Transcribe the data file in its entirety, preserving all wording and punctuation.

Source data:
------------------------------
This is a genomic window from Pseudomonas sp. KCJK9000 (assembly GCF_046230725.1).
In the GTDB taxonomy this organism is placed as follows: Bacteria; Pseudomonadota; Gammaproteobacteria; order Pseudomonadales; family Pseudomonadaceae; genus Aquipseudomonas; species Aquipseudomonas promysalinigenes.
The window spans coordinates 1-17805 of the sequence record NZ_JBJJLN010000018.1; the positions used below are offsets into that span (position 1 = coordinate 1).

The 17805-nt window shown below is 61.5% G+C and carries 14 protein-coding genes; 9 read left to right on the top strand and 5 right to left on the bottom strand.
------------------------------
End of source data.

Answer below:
This is a genomic window from Pseudomonas sp. KCJK9000 (assembly GCF_046230725.1).
In the GTDB taxonomy this organism is placed as follows: Bacteria; Pseudomonadota; Gammaproteobacteria; order Pseudomonadales; family Pseudomonadaceae; genus Aquipseudomonas; species Aquipseudomonas promysalinigenes.
The window spans coordinates 1-17805 of the sequence record NZ_JBJJLN010000018.1; the positions used below are offsets into that span (position 1 = coordinate 1).

The 17805-nt window shown below is 61.5% G+C and carries 14 protein-coding genes; 9 read left to right on the top strand and 5 right to left on the bottom strand.